What's behind JR Hokkaido's sloppy track management?
SAPPORO -- A loss of focus on its rail business and poor internal communications appear to be a few of the many problems that led to the recently discovered, widespread unfixed track problems on railways managed by the Hokkaido Railway Co. (JR Hokkaido.)
A total of 270 spots with maintenance problems were found to have been left unattended.
Though primarily a rail company, JR Hokkaido has expanded its operations into other fields. At Sapporo Station, the directly connected, 38-story "JR Tower" commercial facility bustles with customers. Betting its future on the facility's success, JR Hokkaido paid around 75 billion yen to build JR Tower, which opened in 2003. The combined yearly sales of the facility and its nearby commercial complexes are worth over 130 billion yen, and the structure's success has shifted the city's main commerce center from the area around Odori Park to the station. This can be seen as a manifestation of JR Hokkaido's diversification of its business practices beyond railways.
"I cannot deny the possibility that, looking for other lines of profit besides the money-losing rail business, we let our original line of work falter," says a former JR Hokkaido director.
Meanwhile, after the discovery of the unattended rail problems a former JR Hokkaido senior official said, "This is a technical problem, not a financial one. We were in the black in fiscal 2012." However, looking at the company's expenditures on safety equipment, one sees that spending fell from 8.1 billion yen in fiscal 2009 to 5.8 billion yen in fiscal 2010. It wasn't until an accident on the Sekisho Line in 2011 that injured 79 people that the company changed direction, increasing expenditures on safety.
More recently, August this year saw repeated engine fires, and September the derailing of a freight train. One veteran employee says, "Though this may invite criticism, it is good that (nonfatal) accidents happened before someone got killed. I hope the company looks at the reality of these maintenance problems."
Regarding the number of maintenance personnel, at a press conference on Oct. 4, after JR Hokkaido was ordered by the Ministry of Land, Infrastructure, Transport and Tourism (MLIT) to improve its business practices, Toshiyuki Koyama, managing director who heads the firm's integrated planning headquarters, said, "We have put enough personnel on the ground." That was in contrast, however, to the opinion of an on-site maintenance worker who complained there weren't enough staff members.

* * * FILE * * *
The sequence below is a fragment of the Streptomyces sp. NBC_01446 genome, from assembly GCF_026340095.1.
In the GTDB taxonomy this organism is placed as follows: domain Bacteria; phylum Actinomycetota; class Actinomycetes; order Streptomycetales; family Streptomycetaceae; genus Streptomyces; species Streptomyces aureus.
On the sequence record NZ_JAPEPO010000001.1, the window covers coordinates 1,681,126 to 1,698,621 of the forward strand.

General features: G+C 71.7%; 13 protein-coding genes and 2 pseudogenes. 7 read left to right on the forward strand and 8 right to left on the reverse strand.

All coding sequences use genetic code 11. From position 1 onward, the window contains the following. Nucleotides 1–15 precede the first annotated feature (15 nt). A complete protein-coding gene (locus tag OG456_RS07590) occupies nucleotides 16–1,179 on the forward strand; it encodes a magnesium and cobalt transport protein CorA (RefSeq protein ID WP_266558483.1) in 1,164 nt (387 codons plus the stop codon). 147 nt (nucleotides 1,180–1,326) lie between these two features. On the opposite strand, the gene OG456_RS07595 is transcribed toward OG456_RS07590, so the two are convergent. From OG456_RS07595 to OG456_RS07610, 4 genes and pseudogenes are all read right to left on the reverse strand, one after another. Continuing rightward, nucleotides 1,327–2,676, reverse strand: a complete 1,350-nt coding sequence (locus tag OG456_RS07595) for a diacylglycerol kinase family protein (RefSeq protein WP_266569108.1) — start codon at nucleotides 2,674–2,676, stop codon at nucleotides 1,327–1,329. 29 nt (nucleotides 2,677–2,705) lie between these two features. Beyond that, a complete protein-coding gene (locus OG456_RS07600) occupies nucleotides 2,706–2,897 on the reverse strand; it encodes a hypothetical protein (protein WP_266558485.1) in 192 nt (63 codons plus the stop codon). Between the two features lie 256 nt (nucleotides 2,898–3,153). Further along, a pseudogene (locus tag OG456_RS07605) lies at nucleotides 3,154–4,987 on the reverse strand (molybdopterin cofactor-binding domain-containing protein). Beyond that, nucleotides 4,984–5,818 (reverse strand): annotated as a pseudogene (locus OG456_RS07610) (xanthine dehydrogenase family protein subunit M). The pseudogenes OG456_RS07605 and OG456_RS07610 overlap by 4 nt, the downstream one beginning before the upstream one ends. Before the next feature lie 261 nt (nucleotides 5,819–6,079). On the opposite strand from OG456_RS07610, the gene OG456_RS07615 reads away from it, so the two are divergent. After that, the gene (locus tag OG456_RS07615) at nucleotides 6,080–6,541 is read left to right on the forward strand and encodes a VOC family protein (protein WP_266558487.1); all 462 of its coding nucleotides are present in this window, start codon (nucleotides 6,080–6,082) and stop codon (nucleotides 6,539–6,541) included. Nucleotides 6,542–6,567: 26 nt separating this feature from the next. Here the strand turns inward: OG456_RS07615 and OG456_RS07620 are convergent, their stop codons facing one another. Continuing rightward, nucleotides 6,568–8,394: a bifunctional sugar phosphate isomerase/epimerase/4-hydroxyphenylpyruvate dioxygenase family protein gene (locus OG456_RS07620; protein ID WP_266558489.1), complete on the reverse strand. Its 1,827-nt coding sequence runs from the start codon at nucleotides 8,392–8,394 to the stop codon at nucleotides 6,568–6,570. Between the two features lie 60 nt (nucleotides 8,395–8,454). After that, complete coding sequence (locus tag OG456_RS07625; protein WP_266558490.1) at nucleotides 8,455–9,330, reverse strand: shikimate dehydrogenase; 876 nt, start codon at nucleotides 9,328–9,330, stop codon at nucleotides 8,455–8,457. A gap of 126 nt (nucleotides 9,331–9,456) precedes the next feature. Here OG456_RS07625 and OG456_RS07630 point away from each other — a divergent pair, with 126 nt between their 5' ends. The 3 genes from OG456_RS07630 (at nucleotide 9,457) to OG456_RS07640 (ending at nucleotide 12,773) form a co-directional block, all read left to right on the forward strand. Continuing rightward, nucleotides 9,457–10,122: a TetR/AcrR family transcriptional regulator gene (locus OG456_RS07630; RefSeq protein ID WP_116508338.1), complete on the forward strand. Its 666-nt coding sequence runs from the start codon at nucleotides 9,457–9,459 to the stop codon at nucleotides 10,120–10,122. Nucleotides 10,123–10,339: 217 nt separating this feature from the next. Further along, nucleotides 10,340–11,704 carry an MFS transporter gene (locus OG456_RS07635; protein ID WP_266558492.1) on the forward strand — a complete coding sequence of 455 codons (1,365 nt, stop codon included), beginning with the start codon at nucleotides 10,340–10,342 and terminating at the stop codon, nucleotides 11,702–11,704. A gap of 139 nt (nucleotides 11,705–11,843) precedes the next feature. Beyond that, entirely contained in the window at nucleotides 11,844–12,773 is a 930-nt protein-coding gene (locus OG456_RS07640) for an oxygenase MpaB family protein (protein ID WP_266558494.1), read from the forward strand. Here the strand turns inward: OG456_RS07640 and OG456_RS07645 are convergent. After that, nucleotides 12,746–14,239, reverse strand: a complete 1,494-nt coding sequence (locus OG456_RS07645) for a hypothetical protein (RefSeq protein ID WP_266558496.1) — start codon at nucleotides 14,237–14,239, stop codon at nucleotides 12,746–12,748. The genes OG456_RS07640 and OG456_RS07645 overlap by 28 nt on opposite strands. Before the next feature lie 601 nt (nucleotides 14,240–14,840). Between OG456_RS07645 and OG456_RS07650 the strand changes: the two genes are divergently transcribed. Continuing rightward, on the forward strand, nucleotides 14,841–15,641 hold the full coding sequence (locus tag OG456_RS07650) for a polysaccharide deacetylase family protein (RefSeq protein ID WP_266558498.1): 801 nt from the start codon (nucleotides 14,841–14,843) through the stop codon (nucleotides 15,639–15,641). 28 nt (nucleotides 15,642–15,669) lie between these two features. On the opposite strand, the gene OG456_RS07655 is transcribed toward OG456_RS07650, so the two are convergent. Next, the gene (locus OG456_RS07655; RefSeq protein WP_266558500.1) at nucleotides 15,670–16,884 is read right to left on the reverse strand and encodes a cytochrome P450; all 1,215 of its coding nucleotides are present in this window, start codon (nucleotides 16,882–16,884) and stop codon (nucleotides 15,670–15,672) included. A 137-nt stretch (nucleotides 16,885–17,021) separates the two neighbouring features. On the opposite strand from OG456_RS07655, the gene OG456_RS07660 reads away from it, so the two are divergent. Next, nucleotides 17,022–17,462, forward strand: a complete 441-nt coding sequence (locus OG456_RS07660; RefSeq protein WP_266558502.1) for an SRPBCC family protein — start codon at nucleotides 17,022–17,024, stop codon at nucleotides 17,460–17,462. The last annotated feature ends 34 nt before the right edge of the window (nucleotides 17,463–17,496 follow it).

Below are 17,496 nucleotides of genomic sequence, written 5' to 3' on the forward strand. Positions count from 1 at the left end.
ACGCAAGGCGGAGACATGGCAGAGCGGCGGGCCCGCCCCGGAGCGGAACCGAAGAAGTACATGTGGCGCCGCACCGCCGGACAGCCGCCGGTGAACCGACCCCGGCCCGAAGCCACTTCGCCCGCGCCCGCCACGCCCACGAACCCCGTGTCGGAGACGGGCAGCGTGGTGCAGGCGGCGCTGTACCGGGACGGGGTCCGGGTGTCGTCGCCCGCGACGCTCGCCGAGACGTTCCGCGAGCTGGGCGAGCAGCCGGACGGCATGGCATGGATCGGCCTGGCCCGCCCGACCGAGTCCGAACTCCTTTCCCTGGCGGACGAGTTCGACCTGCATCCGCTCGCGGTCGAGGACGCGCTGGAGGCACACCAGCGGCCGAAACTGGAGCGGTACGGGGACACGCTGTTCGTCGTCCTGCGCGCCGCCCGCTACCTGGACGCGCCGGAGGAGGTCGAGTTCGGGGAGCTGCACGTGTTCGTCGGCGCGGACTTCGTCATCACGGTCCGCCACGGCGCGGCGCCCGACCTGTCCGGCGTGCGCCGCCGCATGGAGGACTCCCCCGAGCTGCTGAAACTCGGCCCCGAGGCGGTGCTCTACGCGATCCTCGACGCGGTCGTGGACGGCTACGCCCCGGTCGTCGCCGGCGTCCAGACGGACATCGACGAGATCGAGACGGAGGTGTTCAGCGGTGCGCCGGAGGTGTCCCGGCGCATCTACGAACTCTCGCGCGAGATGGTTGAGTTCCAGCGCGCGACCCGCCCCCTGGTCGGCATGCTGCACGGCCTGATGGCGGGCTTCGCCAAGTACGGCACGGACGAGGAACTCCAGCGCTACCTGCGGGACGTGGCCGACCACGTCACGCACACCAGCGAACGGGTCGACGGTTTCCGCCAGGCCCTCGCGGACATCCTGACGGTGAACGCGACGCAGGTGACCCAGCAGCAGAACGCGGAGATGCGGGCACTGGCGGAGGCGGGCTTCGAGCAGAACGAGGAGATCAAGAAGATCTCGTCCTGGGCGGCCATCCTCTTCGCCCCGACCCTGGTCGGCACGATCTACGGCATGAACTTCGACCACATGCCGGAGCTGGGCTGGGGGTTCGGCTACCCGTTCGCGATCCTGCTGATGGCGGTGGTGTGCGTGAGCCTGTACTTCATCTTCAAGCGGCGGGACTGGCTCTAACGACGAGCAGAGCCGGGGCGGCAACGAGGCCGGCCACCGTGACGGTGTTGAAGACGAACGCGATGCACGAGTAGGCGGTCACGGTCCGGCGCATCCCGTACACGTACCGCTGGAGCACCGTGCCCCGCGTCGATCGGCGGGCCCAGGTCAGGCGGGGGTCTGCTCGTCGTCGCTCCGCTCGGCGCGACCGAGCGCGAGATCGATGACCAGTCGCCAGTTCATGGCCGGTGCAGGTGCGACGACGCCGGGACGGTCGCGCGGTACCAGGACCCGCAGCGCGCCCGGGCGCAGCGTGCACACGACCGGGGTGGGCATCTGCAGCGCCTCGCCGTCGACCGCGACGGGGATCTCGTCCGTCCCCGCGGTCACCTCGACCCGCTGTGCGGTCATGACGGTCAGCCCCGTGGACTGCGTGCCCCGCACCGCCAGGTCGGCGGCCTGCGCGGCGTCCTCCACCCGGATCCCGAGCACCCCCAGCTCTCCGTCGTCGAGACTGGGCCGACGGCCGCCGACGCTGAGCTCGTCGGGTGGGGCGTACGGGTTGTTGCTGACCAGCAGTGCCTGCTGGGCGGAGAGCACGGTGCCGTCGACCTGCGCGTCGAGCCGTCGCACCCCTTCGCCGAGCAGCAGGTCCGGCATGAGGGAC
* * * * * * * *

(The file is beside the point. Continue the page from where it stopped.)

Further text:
Meanwhile, an MLIT investigation into the matter uncovered that the company's management was ignorant of how safety checks were being done on-site. At a press conference on Sept. 21, JR Hokkaido director and head of the engineering department Masayuki Kasajima said that the "headquarters and local maintenance offices double check" the main lines that high-speed trains run on. However, after 49 locations on main lines with unattended maintenance problems were revealed the very next day, Kasajima retracted his claim and admitted "the headquarters was not conducting close checks."
The MLIT has criticized the company as failing to have good internal communications, without even basic work rules being passed from the headquarters to local maintenance offices. A ministry official calls the company's practices "abnormal."
Another problem for JR Hokkaido is age gaps among employees. The pairings of technicians that make safety checks on the company's train cars are often composed of a person in their 20s and a person in their 50s. People in the company refer to it as a pairing of "the sugoroku (Japanese-style board game) and video game generations." The gap is attributable to the period around 1987 when the company was formed out of the Japanese National Railways and was burdened with around 20 percent more employees than it needed. In response, the company kept down its hiring for a time, but this has meant that employees in their 40s, who should be the main workers on the ground, now only account for 9.5 percent of its current workforce.
Yet another problem holding back the company is disputes between its four different labor unions. According to multiple employees, there continue to be social rifts among workers in the various unions. Come October, one of these unions called for "joint activity" with the other unions, saying, "We will begin discussions for fair treatment of employees regardless of which union they belong to, to improve the work atmosphere." However, the mere fact that the unions call for such a thing is an indication of how bad relations have been.
It remains to be seen what will become of JR Hokkaido, whose current situation President Makoto Noguchi has called a "life-or-death crisis."
(This is part 1 of a three-part series)
October 13, 2013(Mainichi Japan)